9th grade Ronald A.
Dear Future Michelle,
It’s 14 year old Michelle and I am going to remind you of the truth. In my ethnic studies class I learned about colorism, racism, police brutality, oppression, patriarchy, sexism, etc. Today life is disappointing because people have been brainwashed into believing that the world has changed. But has the world really changed? We have become so ignorant and blind from the truth. Why is it that when we see police we fear them and not feel safe? Why do we call this country the “ land of the free” when people don’t even live in peace?
For example, people of color can’t even walk down the street without being pulled over by the police. Patriarchy surrounds us, men have more power than women. Women are getting paid less than men and women aren’t truly considered as leaders. An example of a stereotypes is, men are “meant to work” and women “are meant to stay home and clean” and women “can’t do men’s work.” Kids of color are embarrassed of their skin color they are believed to be someone ugly, dumb, and a bad child. Colorism is bad because it begins at a young age which will affect them in the future, affect their self-esteem, and not be proud of who they are.
It’s like everything was swept under a carpet and pretending like it’s not there but, it is there and it is being seen as “normal.” This is how life is now and it’s wrong and disappointing. I believe it’s time for a change. I want to be known as the person that stood up for the people that couldn’t stand up for themselves. I want to be known as the woman who stood up for justice. I want to be that woman in protests not afraid of speaking up. I want to inspire people to do the right thing, I want to be seen as a leader. I want to be the person you look up to. Someone that never stopped believing that there could be a change and keeps fighting for people’s rights. I want to make and be part of a positive difference. I don’t want to be remembered as a bystander.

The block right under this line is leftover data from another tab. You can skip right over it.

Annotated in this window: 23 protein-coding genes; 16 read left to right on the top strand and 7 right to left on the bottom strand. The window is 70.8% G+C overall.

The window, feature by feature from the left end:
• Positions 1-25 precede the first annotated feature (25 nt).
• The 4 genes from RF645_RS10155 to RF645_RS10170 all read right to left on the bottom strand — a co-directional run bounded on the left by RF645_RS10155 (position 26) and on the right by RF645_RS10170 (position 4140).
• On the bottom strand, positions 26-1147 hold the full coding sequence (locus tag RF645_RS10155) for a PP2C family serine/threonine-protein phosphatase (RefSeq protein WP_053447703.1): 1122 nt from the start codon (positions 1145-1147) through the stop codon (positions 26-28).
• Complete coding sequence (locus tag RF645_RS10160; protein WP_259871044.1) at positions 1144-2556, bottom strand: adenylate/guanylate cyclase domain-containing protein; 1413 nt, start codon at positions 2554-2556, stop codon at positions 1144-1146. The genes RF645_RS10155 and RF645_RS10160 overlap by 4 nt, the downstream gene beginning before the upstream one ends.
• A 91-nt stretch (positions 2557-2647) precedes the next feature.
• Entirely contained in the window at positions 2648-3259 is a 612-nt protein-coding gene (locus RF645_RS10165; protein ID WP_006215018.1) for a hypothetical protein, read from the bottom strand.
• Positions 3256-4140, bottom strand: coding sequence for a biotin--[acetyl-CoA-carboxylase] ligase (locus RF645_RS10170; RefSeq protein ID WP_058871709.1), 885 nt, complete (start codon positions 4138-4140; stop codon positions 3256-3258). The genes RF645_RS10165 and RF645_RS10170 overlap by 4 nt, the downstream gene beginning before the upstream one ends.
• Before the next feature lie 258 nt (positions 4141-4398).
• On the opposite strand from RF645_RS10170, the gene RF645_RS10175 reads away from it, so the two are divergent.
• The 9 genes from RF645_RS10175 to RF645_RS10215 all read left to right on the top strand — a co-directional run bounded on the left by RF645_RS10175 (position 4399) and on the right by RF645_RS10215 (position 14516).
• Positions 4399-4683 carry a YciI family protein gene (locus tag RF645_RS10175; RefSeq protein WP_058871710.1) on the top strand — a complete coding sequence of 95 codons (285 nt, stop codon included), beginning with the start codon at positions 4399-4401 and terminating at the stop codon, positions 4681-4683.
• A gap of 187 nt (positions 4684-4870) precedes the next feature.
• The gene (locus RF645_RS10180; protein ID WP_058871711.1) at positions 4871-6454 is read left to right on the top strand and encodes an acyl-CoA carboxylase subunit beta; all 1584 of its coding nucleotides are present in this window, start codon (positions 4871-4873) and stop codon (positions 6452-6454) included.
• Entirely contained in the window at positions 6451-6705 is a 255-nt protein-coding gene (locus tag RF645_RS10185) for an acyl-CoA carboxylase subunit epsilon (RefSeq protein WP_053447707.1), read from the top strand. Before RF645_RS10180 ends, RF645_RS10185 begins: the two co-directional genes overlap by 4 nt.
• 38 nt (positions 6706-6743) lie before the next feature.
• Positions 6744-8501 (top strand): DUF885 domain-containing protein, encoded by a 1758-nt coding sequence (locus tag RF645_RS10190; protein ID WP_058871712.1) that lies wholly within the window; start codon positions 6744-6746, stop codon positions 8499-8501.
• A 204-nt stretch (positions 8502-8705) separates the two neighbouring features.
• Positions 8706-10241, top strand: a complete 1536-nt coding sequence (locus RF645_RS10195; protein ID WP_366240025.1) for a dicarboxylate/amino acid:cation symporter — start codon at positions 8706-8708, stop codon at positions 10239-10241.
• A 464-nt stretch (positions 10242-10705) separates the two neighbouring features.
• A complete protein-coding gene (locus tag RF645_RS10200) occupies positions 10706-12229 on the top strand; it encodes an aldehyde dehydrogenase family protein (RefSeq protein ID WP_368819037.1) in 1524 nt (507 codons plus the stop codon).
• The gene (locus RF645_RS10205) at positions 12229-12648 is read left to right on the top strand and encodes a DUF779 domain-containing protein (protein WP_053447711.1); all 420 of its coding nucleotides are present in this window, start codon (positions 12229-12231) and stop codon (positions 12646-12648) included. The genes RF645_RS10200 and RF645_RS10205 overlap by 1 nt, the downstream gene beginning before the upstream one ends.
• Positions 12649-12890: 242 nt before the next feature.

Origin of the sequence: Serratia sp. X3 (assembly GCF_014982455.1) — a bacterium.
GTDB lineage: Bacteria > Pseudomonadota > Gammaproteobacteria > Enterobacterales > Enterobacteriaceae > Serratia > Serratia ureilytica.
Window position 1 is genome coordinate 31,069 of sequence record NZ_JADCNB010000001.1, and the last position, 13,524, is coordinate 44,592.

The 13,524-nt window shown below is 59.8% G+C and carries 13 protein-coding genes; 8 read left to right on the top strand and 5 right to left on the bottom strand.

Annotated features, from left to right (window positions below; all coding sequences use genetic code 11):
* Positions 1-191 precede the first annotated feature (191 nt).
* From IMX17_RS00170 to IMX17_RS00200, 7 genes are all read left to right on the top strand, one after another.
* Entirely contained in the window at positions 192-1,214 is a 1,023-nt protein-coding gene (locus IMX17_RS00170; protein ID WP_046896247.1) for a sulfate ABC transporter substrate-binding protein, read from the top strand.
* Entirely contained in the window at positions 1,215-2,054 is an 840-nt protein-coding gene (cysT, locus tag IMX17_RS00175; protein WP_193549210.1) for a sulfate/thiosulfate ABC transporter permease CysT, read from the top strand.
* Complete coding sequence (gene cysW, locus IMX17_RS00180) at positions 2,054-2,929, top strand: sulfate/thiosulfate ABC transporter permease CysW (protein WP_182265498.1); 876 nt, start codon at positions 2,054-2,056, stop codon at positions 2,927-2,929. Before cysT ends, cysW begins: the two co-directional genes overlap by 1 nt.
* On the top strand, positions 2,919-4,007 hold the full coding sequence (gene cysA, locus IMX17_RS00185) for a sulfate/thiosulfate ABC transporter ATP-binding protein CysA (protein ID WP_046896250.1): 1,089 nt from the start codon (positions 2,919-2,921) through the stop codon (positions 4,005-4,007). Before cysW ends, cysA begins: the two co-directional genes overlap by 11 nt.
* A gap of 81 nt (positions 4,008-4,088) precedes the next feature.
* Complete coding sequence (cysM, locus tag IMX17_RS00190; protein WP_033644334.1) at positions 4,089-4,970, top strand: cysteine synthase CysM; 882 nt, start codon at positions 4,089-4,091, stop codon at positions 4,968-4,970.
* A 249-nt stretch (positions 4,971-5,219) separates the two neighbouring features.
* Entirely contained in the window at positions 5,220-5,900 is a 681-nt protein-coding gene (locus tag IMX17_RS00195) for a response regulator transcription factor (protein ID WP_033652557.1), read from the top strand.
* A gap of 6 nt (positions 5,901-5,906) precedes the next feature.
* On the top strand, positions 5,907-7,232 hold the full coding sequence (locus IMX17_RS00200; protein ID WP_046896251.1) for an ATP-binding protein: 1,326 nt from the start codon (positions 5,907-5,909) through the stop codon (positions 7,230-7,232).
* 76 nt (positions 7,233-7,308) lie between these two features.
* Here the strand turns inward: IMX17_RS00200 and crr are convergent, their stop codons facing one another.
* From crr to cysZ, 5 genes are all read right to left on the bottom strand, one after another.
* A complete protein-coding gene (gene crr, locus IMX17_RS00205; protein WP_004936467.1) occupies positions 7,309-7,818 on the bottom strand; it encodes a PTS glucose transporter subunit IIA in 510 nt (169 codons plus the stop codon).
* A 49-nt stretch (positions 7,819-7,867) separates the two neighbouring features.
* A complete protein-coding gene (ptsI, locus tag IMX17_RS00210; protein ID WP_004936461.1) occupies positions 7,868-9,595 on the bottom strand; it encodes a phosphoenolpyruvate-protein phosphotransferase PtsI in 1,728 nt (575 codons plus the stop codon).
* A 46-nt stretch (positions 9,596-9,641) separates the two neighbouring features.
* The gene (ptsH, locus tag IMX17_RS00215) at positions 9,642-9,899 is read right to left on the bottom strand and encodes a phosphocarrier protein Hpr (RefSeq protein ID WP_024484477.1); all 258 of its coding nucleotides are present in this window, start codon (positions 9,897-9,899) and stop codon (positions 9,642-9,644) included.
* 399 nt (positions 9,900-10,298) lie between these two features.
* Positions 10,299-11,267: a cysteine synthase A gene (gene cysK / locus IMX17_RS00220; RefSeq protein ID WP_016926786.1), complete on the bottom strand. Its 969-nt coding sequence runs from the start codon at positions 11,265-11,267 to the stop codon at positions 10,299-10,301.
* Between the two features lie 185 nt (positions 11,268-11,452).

We need to act now we need to do it for our next generation. We should fix and accept our mistakes and learn from them. If we don’t, nothing will get better. Hopefully, after we fought and made a huge difference, people are walking down the street without fear. Kids of color are proud and not ashamed of their skin. Women can stand up and become leaders without being judged. And women are getting paid the same as men. People aren’t afraid to stand up for what they believe and have become strong and everyone is being treated the same. Only then can it really be said that this is the land of the free.
We Are What They Envisioned
By Students of Roosevelt High School
9th Grade Ethnic Studies Class
We Are What They Envisioned: Expressions of Resistance, Resilience, and Re-imagination explores how young people must navigate and carry the histories of their ancestors as they walk towards their own futures. Inspired by Octavia Butler, Tupac Shakur, Kendrick Lamar’s song DNA, and the concept of becoming their ancestors’ wildest dreams, this collection of writing by 74 ninth grade student authors reflects on the past of colonization, the present of current family struggles and successes, and the future of students’ own legacies.
We Are What They Envisioned is 826LA and Roosevelt High School’s third Ethnic Studies book collaboration. This annual book series began in 2014 when groundbreaking teachers Roxana Dueñas, Eduardo López, and Jorge López created the Ethnic Studies course “Boyle Heights and Me” for ninth grade students at Roosevelt High School. Previous publications You Are My Roots and This Is My Revolution have been taught as classroom texts in a graduate course at the Harvard School of Education and in Ethnic Studies classes in high schools throughout the country.
Cover by: Lexx Valdez | Designed by: Rachel Mendelsohn
Read more excerpts from We Are What They Envisioned and see photos from the book release party here.
Purchase We Are What They Envisioned in-stores or online at the Time Travel Mart here.